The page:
Observation 9636: Boletus subtomentosus L.

When: 2008-08-18

Collection location: Madison Heights, Pasadena, California, USA [Click for map]

Who: Jason Hollinger (jason)

Specimen available

Very slow bluing when cut, no glands. Spore print rich yellowish brown. Found in lawn. Closest tree is a Lebanon cedar.

Further notes to confirm that it is B. subtomentosus not B. dryophilus: spores are 12 +/- 0.7 × 4.9 +/- 0.3 µ. No oaks in the area (some across the street though). No red tones in the cap.

Further further notes to confirm that it is B.subtomentosus not B. spadiceus: cap just darkens a little when I place a drop of household ammonia on it, I saw no sign of blue, momentary or otherwise.

Note, I’ve seen something very similar to this on a number of occasions within a few blocks of here, and the consensus before was also B. subtomentosus.



Proposed Names

-36% (2)
Used references: Boletes of California on Mykoweb… I have never seen it though so just a suggestion!
87% (1)
Eye3 Eyes3
Recognized by sight

Please login to propose your own names and vote on existing names.

Eye3 = Observer’s choice
Eyes3 = Current consensus


Add Comment
By: Jason Hollinger (jason)
2008-08-20 13:30:38 CDT (-0500)

Thanks for your help, guys — both with this bolete (I did the NH~4~OH test), and with understanding the role of indexfungorm and status of Xerocomus. MO seems to be in a weird mixed-up stage where some Xerocomi are recognized, others are not, some are accepted some are not:

These are accepted names:
Xerocomus dryophilus (Thiers) Singer
Xerocomus mendocinensis (Thiers) ??
Xerocomus mirabilis
Xerocomus pruinatus
Xerocomus rubellus (Krbh.) Quelet
Xerocomus silwoodensis Taylor, Hills, Simonini, Muñoz and Eberhardt
Xerocomus spadiceus
Xerocomus truncatus Singer, Snell, & Dick
Xerocomus zelleri Murrill

These are not:
Xerocomus chrysenteron (Bull.) Quél.
Xerocomus ferrugineus (Boud.) Bon
Xerocomus subtomentosus (L.) Fr.

(The last two are my fault — they were misspelled “Xerocomes”, so when I fixed that, I mistakenly deprecated them in favor of Boletus.)

Does someone who knows want to tell me which are wrong? Or is this dangerous territory?

Right in the ballpark — subtomentosus or spadiceus
By: Dimitar Bojantchev (dimitar)
2008-08-20 10:35:58 CDT (-0500)

Looks good. An excellent photograph. In this group only B. spadiceus is your competition for an id. And a tough one. It is not dryophilus, for sure.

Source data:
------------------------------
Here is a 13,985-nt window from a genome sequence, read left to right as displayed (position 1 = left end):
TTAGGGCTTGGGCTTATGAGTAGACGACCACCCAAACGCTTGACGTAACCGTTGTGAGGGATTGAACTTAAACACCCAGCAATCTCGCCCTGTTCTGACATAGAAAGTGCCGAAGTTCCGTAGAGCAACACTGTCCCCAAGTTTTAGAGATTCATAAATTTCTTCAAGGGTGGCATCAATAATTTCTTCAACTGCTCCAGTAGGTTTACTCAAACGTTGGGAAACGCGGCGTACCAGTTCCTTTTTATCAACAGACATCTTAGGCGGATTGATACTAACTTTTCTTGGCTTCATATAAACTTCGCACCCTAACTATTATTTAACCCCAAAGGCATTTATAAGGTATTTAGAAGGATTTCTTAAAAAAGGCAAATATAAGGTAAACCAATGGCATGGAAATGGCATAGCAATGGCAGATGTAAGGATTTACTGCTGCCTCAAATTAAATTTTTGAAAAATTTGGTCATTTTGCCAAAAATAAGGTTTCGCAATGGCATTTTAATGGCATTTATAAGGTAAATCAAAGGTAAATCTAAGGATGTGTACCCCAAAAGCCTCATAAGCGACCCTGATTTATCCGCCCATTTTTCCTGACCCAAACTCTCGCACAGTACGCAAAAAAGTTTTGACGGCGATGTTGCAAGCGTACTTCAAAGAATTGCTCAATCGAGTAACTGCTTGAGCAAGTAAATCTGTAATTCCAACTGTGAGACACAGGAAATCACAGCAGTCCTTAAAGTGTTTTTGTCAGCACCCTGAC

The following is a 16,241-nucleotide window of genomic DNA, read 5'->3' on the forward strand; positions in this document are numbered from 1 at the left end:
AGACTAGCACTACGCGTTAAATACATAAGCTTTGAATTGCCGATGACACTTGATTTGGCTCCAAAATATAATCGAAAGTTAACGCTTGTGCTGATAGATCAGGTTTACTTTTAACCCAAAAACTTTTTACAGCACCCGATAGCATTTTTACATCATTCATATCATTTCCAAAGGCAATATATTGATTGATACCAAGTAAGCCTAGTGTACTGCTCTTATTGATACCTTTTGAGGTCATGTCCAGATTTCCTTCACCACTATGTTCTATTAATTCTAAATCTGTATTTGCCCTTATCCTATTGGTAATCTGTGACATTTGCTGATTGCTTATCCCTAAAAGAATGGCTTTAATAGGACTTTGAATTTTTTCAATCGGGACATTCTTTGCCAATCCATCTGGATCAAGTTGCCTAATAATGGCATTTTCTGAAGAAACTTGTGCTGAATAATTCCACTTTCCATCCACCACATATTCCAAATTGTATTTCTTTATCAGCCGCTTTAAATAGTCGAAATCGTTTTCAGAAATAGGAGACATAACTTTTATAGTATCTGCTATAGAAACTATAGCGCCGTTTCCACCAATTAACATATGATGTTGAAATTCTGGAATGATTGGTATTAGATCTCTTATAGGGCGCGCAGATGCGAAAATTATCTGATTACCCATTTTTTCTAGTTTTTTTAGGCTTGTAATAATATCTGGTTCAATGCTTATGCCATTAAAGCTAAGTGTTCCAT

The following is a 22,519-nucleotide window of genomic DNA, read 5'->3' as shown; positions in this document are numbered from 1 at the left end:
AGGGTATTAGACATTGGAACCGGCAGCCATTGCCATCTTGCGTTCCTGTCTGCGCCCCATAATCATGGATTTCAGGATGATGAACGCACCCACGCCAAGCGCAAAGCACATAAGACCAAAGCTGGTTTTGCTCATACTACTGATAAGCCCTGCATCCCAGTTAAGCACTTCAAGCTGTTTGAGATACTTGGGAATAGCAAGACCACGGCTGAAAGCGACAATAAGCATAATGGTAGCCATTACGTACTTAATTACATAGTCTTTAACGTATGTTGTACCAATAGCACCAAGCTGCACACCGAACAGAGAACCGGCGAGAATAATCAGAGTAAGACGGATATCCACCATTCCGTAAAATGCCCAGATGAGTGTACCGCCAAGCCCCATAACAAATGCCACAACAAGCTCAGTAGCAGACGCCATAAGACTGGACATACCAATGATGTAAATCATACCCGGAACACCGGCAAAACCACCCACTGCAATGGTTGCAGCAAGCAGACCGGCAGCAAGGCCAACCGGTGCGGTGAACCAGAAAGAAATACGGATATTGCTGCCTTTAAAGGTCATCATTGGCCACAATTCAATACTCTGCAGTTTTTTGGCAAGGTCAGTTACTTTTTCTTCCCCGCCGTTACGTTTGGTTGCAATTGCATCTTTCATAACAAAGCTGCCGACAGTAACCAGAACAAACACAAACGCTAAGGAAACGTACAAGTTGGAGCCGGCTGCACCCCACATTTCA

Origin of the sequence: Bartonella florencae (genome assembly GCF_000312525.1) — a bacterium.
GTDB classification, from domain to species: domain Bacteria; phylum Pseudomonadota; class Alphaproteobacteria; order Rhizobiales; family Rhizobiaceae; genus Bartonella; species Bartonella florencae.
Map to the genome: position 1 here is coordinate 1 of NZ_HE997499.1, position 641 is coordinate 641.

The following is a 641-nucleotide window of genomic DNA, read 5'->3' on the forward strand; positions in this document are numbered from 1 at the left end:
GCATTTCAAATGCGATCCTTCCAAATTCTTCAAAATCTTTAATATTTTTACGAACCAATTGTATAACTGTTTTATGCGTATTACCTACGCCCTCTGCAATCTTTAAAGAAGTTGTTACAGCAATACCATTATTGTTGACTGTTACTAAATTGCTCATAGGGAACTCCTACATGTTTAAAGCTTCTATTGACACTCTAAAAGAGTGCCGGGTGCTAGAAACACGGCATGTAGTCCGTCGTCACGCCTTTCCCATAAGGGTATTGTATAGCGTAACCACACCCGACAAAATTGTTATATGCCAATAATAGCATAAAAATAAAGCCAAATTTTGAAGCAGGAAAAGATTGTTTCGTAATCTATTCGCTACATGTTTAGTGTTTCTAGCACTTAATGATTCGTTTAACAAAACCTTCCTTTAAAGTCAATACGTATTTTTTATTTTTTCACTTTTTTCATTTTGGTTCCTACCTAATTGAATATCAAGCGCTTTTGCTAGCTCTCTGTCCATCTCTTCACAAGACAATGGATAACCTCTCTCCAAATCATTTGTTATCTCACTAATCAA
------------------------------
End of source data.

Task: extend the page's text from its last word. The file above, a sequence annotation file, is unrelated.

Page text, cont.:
Xerocomus or Boletus, doesn’t matter. I prefer Xerocomus because they’re quite distinctly looking and seem to get good support from molecular studies too. Index Fungorum is rather conservative, like it should.

By: Joshua Birkebak (Shua)
2008-08-19 23:04:01 CDT (-0500)

So index fungorum is definitely not the final authority on taxonomy… It is ok but is usually at least a year or two behind…

So Boletus has been know to paraphyletic for a while know… Quite a few phylogenies have shown this! That is where some of these new names for genera have been coming from (e. g. buchwaldoboletus, rubinoboletus, retiboletus, etc.)! The problem is far from fixed but the resurrection (and stricter interpretation) of Xerocomus is another step in the right direction! I am really sorry about “xerocomes” I always try to spell it this way!

So xercomus is not really what it used to be! it is quite restricted from its former sense! Another new genus is Paraxerocomus for the common chrysenteron andrelated species!

For a really good review and explaination see Sutara 2008 here:



What’s going on with Xerocomes/Xerocomus??
By: Jason Hollinger (jason)
2008-08-19 11:35:34 CDT (-0500)

According to indexfungorum, Boletus is still preferred. I can’t find any mention of Xerocomes — surely that’s a typo? And the author for Xerocomus subtomentosus is (L.) Quel. not (L.) Fr. I’m so confused.

Created: 2008-08-19 00:48:49 CDT (-0500)
Last modified: 2008-08-20 13:19:35 CDT (-0500)
Viewed: 110 times, last viewed: 2018-09-16 11:44:55 CDT (-0500)